IMG_4748For the pork:

2  whole pork tenderloins, about 2 1/2-3 total pounds

2 cups water (total throughout recipe)

2  large yellow onions, cut into chunks, about 2 pounds

1  large orange, cut into quarters, about 12 ounces

4  whole bay leaves

3  tablespoons Mel's Carnitas Spice Blend (total throughout recipe), from above recipe

sea salt, only if necessary, for seasoning cooked and pulled carnitas

IMG_4749 IMG_4752 IMG_4755 IMG_4758 IMG_4762~Step 1.  Add 1 1/2 cups of water to a 5 1/2-quart chef's pan w/straight, deep sides.  Add  pork tenderloins followed by bay leaves.  Add the chopped onions, dividing them equally on both sides of the tenderloins, then place the orange quarters on both sides of the tenderloins.  Generously sprinkle the spice blend over all, using about 2 tablespoons.  Cover pan and bring to a boil over high heat.

IMG_4774 IMG_4766~ Step 2. Reduce heat to a steady simmer. Partially cover the pan (just allow a crack to allow steam to escape) and continue to cook for 60 minutes.  When you uncover the pan, the bottom of the tenderloins should be browning nicely, but not overly browned, and, the pan will be getting very low on liquid.  What it looks like is more important than the time it takes.

IMG_4779Step 3.  Using a spatula, flip meat over.  Add the last 1/2 cup water to pan.  Flip orange pieces over and briefly deglaze bottom of the pan, gently scraping the browned bits loose from the bottom.

IMG_4781~ Step 4. Season the tops (second sides) of the tenderloins with 1 more tablespoon of the spice blend and partially cover the pan.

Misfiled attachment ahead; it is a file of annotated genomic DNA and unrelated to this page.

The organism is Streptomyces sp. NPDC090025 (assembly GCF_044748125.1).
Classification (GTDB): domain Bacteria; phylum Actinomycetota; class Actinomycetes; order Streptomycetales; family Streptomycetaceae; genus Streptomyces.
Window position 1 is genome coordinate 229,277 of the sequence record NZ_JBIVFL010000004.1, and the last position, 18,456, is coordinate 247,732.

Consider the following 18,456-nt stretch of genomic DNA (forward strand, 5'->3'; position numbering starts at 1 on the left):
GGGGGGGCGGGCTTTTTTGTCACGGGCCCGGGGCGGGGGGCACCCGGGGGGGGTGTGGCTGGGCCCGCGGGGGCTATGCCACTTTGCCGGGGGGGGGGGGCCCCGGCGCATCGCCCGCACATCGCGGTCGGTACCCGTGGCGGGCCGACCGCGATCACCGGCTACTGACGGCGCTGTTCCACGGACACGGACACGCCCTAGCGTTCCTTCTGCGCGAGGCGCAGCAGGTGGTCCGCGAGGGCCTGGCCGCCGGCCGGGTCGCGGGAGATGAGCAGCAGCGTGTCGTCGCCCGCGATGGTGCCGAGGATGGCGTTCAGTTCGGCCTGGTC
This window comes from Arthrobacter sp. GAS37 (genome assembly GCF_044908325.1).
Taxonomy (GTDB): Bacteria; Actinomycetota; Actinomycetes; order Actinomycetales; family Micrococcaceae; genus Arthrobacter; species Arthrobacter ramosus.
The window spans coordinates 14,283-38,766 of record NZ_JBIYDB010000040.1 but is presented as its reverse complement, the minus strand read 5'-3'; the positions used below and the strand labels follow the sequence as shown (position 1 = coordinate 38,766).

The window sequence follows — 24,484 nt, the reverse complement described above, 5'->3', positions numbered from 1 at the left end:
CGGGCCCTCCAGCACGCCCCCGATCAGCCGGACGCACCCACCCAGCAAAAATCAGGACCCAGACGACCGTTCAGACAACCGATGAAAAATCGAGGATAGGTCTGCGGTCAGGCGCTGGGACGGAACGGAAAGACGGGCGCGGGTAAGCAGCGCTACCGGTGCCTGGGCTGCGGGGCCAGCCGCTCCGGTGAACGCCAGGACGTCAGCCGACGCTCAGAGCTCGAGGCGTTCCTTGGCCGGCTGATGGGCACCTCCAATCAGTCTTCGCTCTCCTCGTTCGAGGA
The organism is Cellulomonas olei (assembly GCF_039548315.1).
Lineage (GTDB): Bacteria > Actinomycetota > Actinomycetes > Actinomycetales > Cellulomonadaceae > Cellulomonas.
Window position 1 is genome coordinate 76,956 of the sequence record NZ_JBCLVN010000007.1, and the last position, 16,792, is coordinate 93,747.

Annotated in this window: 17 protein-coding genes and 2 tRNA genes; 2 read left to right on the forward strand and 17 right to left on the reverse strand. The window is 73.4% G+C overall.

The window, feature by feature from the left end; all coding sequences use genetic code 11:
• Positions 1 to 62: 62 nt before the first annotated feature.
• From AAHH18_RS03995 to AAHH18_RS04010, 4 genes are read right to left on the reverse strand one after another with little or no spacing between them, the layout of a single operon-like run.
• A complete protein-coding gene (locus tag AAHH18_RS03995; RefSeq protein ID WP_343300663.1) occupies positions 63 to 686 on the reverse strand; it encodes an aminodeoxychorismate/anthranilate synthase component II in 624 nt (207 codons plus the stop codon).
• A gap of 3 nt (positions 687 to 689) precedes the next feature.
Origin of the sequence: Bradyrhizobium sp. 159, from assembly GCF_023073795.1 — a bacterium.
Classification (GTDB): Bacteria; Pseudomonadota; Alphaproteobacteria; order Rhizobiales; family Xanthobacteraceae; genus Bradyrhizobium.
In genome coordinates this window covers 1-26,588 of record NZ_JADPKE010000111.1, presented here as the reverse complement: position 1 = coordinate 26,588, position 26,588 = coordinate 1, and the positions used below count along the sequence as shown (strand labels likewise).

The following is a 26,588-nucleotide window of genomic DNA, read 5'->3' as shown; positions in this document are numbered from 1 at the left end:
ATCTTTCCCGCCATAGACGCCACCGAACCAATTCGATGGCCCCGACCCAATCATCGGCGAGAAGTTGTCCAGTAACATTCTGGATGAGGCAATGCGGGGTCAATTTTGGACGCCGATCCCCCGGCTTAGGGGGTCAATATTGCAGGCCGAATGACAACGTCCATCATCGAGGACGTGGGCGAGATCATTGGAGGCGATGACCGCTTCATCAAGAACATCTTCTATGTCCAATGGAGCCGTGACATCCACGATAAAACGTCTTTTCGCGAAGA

IMG_4791~ Step 5.  Continue to simmer steadily, about 45 minutes, until tenderloins are nicely browned on the bottom, and the pan is very low on liquid.  What it looks like is more important than the time this takes.

~ Step 6.  Uncover the pan, turn the heat up to medium-high, and, using a spatula, turn the meat to quickly crisp the exterior on all sides, about 2-3 minutes (do not scorch).

IMG_4795 IMG_4799 IMG_4802 IMG_4806 IMG_4812~Step 7.  Remove from heat, cover and rest 30-45 minutes.  Discard orange quarters and bay leaves.  In the pan, using your fingers, pull the pork into large, long shreds.  Next, pull the large shreds into thinner, long shreds.  Now it's time to pull the long shreds into bits and pieces. Lastly, using a large spoon, give the mixture a thorough stir to combine the pork with the moist (almost pureed), flavorful onions.

Note:  After the pork has been pulled and mixed, if you still want more crispy browned bits in your carnitas, you can return the pan to stovetop and brown it up even further.  That said, placing small batches in a small skillet (with a small amount of oil), on the stovetop over medium-high heat, is also my preferred method for reheating/"crisping up" enough for 3-4 carnitas at a time.

IMG_4817 IMG_4821 IMG_4826 IMG_4832~Step 8.  Using a paper towel oil an 8" nonstick skillet with about 1/2 teaspoon of corn, peanut or vegetable oil and heat over medium high.  Place 1 corn tortilla in the pan.  Using a pair of tongs, flip it back and forth 3-4 times and allow it to cook until it just starts to bubble up in the center.  Remove it to a paper towel lined plate and fold it in half.  Repeat this process until 12-24 corn tortillas are fried until crispy but still soft (some folks prefer to use 2 tortillas per taco).

IMG_4840Carnitas:  Succulent & kissed w/orange & aromatic spice. 

IMG_4861My favorite:  onion, cilantro, squirt of lime & pinch of sea salt!

IMG_4886Justified:  Carnitas w/o a Big Butt & a Vat of Lard:  Recipe yields 4 cups carnitas filling, enough to fill 12 tacos with 1/3 cup meat each.

Special Equipment List:  small bowl; spoon; empty spice jar w/shaker top (optional); cutting board; chef's knife; 5 1/2-quart chef's pan w/straight, deep sides & lid; spatula; 8" nonstick skillet; tongs; paper towels

6a0120a8551282970b0168eb977ec9970cCook's Note:  For another "almost" authentic taco recipe (meaning I've made it possible to make at home), check out my recipe for ~ Tacos al Pastor:  "Shepherd's-Style Pork Tacos ~, by clicking into Categories 2, 3, 13 or 19.  I love pineapple!

"We are all in this food world together." ~ Melanie Preschutti

(Recipe, Commentary and Photos courtesy of Melanie's Kitchen/Copyright 2015)